“Was that the reason why you quitted the service, monsieur le chevalier?”


“But you yourself, M. d’Artagnan, are throwing the handle after the axe; you will not make a fortune.”

“Who? I?” replied D’Artagnan, in a careless tone; “I am settled--I had some family property.”

Raoul looked at him. The poverty of D’Artagnan was proverbial. A Gascon, he exceeded in ill-luck all the gasconnades of France and Navarre; Raoul had a hundred times heard Job and D’Artagnan named together, as the twins Romulus and Remus. D’Artagnan caught Raoul’s look of astonishment.

“And has not your father told you I have been in England?”

“Yes, monsieur le chevalier.”

“And that I there met with a very lucky chance?”

“No, monsieur, I did not know that.”

“Yes, a very worthy friend of mine, a great nobleman, the viceroy of Scotland and Ireland, has endowed me with an inheritance.”

“An inheritance?”

“And a good one, too.”

“Then you are rich?”


“Receive my sincere congratulation.”

“Thank you! Look, that is my house.”

“Place de Greve?”

“Yes, don’t you like this quarter?”

“On the contrary, the look-out over the water is pleasant. Oh! what a pretty old house!”

“The sign Notre Dame; it is an old cabaret, which I have transformed into a private house in two days.”

“But the cabaret is still open?”


“And where do you lodge, then?

“I? I lodge with Planchet.”

“You said, just now, ‘This is my house.’”

“I said so, because, in fact, it is my house. I have bought it.”

“Ah!” said Raoul.

“At ten years’ purchase, my dear Raoul; a superb affair, I bought the house for thirty thousand livres; it has a garden which opens to the Rue de la Mortillerie; the cabaret lets for a thousand livres, with the first story; the garret, or second floor, for five hundred livres.”


“Yes, indeed.”

“Five hundred livres for a garret? Why, it is not habitable.”

“Therefore no one inhabits it, only, you see this garret has two windows which look out upon the Place.”

“Yes, monsieur.”

“Well, then, every time anybody is broken on the wheel or hung, quartered, or burnt, these two windows let for twenty pistoles.”

“Oh!” said Raoul, with horror.

“It is disgusting, is it not?” said D’Artagnan.

“Oh!” repeated Raoul.

“It is disgusting, but so it is. These Parisian cockneys are sometimes real anthropophagi. I cannot conceive how men, Christians, can make such speculations.”

“That is true.”

“As for myself,” continued D’Artagnan, “if I inhabited that house, on days of execution I would shut it up to the very keyholes; but I do not inhabit it.”

“And you let the garret for five hundred livres?”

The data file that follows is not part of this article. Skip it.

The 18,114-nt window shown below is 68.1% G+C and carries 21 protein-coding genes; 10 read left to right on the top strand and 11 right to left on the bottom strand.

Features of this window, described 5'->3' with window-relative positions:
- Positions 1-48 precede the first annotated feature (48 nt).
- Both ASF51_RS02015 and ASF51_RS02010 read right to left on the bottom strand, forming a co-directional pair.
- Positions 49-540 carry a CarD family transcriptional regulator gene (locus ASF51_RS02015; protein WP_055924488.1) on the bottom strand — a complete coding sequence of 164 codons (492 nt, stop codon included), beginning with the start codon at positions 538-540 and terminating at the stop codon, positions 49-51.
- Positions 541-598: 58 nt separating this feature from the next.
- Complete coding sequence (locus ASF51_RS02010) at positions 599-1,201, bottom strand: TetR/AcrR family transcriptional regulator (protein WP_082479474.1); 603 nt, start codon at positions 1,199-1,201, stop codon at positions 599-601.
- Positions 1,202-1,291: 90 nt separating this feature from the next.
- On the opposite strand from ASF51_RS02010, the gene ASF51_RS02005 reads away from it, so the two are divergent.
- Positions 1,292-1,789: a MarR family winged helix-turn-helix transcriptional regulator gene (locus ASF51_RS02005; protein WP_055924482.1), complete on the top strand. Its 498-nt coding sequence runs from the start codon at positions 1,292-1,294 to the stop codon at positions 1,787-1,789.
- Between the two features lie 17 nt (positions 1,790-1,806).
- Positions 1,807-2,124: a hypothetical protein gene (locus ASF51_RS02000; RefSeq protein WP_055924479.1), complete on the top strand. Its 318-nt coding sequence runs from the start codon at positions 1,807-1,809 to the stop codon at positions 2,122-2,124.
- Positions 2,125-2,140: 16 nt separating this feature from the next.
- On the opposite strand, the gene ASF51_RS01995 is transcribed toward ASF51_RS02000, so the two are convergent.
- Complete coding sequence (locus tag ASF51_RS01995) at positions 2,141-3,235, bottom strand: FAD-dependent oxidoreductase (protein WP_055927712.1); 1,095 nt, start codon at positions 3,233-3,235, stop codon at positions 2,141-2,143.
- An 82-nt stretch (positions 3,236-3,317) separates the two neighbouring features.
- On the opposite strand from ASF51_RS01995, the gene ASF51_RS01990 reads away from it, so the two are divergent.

“To the ferocious cabaretier, who sub-lets it. I said, then, fifteen hundred livres.”

“The natural interest of money,” said Raoul,--“five per cent.”

“Exactly so. I then have left the side of the house at the back, store-rooms, and cellars, inundated every winter, two hundred livres; and the garden, which is very fine, well planted, well shaded under the walls and the portal of Saint-Gervais-Saint-Protais, thirteen hundred livres.”

“Thirteen hundred livres! why, that is royal!”

“This is the whole history. I strongly suspect some canon of the parish (these canons are all as rich as Croesus)--I suspect some canon of having hired the garden to take his pleasure in. The tenant has given the name of M. Godard. That is either a false name or a real name; if true, he is a canon; if false, he is some unknown; but of what consequence is it to me? he always pays in advance. I had also an idea just now, when I met you, of buying a house in the Place Baudoyer, the back premises of which join my garden, and would make a magnificent property. Your dragoons interrupted my calculations. But come, let us take the Rue de la Vannerie: that will lead us straight to M. Planchet’s.” D’Artagnan mended his pace, and conducted Raoul to Planchet’s dwelling, a chamber of which the grocer had given up to his old master. Planchet was out, but the dinner was ready. There was a remains of military regularity and punctuality preserved in the grocer’s household. D’Artagnan returned to the subject of Raoul’s future.

“Your father brings you up rather strictly?” said he.

“Justly, monsieur le chevalier.”

“Oh, yes, I know Athos is just, but close, perhaps?”

“A royal hand, Monsieur d’Artagnan.”